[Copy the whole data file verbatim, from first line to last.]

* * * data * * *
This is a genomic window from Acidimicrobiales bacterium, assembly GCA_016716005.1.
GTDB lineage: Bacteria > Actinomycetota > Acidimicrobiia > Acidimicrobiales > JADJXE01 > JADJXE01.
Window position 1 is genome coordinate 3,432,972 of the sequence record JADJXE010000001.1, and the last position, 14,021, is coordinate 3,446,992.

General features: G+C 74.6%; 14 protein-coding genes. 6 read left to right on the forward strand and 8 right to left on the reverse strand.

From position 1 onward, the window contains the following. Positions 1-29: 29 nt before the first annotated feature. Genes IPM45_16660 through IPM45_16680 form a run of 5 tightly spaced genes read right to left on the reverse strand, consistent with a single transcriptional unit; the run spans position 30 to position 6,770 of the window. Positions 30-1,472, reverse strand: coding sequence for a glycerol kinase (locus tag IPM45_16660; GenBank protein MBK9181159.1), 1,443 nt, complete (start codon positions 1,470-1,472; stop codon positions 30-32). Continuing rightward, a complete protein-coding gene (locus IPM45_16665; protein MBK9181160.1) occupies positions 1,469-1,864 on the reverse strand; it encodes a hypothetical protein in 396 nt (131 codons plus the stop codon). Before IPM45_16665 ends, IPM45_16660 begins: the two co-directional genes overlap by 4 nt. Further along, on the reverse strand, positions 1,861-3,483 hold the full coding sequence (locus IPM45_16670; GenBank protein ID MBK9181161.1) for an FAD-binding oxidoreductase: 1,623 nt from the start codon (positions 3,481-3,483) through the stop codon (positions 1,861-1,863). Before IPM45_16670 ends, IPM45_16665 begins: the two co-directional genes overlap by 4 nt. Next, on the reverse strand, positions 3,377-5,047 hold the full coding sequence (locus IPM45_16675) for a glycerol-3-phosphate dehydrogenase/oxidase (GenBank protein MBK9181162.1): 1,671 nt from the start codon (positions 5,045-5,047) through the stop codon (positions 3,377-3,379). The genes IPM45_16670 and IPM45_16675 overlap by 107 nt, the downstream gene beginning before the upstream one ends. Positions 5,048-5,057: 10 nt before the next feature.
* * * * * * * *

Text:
This is a genomic window from Acidimicrobiales bacterium, assembly GCA_016716005.1.
GTDB lineage: Bacteria > Actinomycetota > Acidimicrobiia > Acidimicrobiales > JADJXE01 > JADJXE01.
Window position 1 is genome coordinate 3,432,972 of the sequence record JADJXE010000001.1, and the last position, 14,021, is coordinate 3,446,992.

General features: G+C 74.6%; 14 protein-coding genes. 6 read left to right on the forward strand and 8 right to left on the reverse strand.

From position 1 onward, the window contains the following. Positions 1-29: 29 nt before the first annotated feature. Genes IPM45_16660 through IPM45_16680 form a run of 5 tightly spaced genes read right to left on the reverse strand, consistent with a single transcriptional unit; the run spans position 30 to position 6,770 of the window. Positions 30-1,472, reverse strand: coding sequence for a glycerol kinase (locus tag IPM45_16660; GenBank protein MBK9181159.1), 1,443 nt, complete (start codon positions 1,470-1,472; stop codon positions 30-32). Continuing rightward, a complete protein-coding gene (locus IPM45_16665; protein MBK9181160.1) occupies positions 1,469-1,864 on the reverse strand; it encodes a hypothetical protein in 396 nt (131 codons plus the stop codon). Before IPM45_16665 ends, IPM45_16660 begins: the two co-directional genes overlap by 4 nt. Further along, on the reverse strand, positions 1,861-3,483 hold the full coding sequence (locus IPM45_16670; GenBank protein ID MBK9181161.1) for an FAD-binding oxidoreductase: 1,623 nt from the start codon (positions 3,481-3,483) through the stop codon (positions 1,861-1,863). Before IPM45_16670 ends, IPM45_16665 begins: the two co-directional genes overlap by 4 nt. Next, on the reverse strand, positions 3,377-5,047 hold the full coding sequence (locus IPM45_16675) for a glycerol-3-phosphate dehydrogenase/oxidase (GenBank protein MBK9181162.1): 1,671 nt from the start codon (positions 5,045-5,047) through the stop codon (positions 3,377-3,379). The genes IPM45_16670 and IPM45_16675 overlap by 107 nt, the downstream gene beginning before the upstream one ends. Positions 5,048-5,057: 10 nt before the next feature.